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|Title:||The role of RIPK3-regulated cell death pathways and necroptosis in the pathogenesis of cardiac ischaemia-reperfusion injury|
Siriporn C. Chattipakorn
|Keywords:||Biochemistry, Genetics and Molecular Biology|
|Abstract:||© 2020 Scandinavian Physiological Society. Published by John Wiley & Sons Ltd Despite advancements in management of acute myocardial infarction, this disease remains one of the leading causes of death. Timely reestablishment of epicardial coronary blood flow is the cornerstone of therapy; however, substantial amount of damage can occur as a consequence of cardiac ischaemia/reperfusion (I/R) injury. It has been previously proposed that the pathway leading to major cell death, apoptosis, is responsible for cardiac I/R injury. Nevertheless, there is compelling evidence to suggest that necroptosis, a programmed necrosis, contributes remarkably to both myocardial injury and microcirculatory dysfunction following cardiac I/R injury. Receptor-interacting protein kinase 1 (RIPK1), RIPK3, and mixed-lineage kinase domain-like pseudokinase (MLKL) are shown as the major mediators of necroptosis. In addition to the traditional perception that RIPK1/RIPK3/MLKL-dependent plasma membrane rupture is fundamental to this process, several RIPK3-related pathways such as endoplasmic reticulum stress and mitochondrial fragmentation have also been implicated in cardiac I/R injury. In this review, reports from both in vitro and in vivo studies regarding the roles of necroptosis and RIPK3-regulated necrosis in cardiac I/R injury have been collectively summarized and discussed. Furthermore, reports on potential interventions targeting these processes to attenuate cardiac I/R insults to the heart have been presented in this review. Future investigations adding to the knowledge obtained from these previous studies are needed in the pursuit of discovering the most effective pharmacological agent to improve cardiac I/R outcomes.|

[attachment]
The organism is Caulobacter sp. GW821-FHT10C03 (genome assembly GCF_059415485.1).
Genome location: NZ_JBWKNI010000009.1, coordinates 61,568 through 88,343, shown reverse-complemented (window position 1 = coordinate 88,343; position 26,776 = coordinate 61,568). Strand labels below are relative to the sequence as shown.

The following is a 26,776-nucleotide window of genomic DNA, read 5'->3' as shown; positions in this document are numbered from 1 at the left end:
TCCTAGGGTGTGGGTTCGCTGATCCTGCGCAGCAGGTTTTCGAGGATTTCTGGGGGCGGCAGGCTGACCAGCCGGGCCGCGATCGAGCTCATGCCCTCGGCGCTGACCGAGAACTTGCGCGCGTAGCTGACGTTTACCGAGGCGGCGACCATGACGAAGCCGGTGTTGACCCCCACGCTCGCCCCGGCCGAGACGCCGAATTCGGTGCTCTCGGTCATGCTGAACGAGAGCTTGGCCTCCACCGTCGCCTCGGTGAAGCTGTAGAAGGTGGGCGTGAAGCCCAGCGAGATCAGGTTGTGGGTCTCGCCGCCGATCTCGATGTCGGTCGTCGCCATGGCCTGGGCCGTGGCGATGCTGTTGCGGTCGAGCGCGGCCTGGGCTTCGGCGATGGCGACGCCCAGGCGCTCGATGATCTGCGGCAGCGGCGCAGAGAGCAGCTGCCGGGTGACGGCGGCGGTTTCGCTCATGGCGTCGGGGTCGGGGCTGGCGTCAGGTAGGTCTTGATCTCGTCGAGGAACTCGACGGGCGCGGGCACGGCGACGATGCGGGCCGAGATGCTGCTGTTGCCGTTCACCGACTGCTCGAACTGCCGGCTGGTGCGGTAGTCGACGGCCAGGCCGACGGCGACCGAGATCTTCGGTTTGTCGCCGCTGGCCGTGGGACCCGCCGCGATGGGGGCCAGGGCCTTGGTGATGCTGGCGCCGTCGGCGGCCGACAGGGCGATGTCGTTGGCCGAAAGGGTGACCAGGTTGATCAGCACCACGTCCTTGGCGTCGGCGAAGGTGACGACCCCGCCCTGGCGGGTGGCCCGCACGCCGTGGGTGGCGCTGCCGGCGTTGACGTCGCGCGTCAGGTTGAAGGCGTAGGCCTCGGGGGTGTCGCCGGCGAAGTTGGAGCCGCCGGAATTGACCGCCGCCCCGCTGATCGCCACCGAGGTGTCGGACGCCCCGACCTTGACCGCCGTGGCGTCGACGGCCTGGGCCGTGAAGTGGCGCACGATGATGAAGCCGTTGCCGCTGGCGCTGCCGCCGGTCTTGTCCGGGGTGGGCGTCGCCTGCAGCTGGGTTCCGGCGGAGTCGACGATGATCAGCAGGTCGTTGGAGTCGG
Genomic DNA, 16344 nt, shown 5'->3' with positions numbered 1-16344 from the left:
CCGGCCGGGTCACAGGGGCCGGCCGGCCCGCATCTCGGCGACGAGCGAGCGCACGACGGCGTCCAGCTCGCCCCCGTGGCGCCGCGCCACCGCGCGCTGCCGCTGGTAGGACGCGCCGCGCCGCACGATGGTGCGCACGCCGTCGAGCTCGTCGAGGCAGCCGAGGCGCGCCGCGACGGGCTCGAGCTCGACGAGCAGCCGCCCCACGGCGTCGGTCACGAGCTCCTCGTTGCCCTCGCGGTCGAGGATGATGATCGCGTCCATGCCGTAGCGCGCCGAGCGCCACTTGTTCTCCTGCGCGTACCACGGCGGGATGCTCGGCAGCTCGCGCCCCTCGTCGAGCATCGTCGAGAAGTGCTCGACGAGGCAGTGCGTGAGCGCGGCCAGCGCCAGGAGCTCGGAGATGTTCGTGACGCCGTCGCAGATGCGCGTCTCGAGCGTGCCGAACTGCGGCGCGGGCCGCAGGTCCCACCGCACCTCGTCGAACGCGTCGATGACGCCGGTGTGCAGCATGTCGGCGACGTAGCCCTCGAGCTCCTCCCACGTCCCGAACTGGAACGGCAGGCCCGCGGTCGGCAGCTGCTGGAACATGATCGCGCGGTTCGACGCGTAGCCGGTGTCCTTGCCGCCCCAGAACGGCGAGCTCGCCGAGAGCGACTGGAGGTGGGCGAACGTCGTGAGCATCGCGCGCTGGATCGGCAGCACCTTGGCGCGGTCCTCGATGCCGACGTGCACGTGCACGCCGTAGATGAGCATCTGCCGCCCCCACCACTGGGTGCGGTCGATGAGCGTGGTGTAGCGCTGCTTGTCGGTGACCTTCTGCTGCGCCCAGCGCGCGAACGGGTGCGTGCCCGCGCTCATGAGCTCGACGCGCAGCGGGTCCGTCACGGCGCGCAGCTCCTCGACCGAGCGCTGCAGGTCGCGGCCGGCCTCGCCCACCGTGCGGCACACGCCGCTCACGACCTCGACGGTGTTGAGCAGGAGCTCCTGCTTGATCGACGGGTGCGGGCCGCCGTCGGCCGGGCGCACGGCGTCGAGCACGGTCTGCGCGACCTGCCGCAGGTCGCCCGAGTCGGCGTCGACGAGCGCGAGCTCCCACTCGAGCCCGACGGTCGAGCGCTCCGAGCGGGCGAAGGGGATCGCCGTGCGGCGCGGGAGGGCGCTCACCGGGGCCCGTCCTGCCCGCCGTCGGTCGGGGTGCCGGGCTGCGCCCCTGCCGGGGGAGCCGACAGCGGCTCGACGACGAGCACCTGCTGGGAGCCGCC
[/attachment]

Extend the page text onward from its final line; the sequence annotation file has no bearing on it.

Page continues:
|Appears in Collections:||CMUL: Journal Articles|
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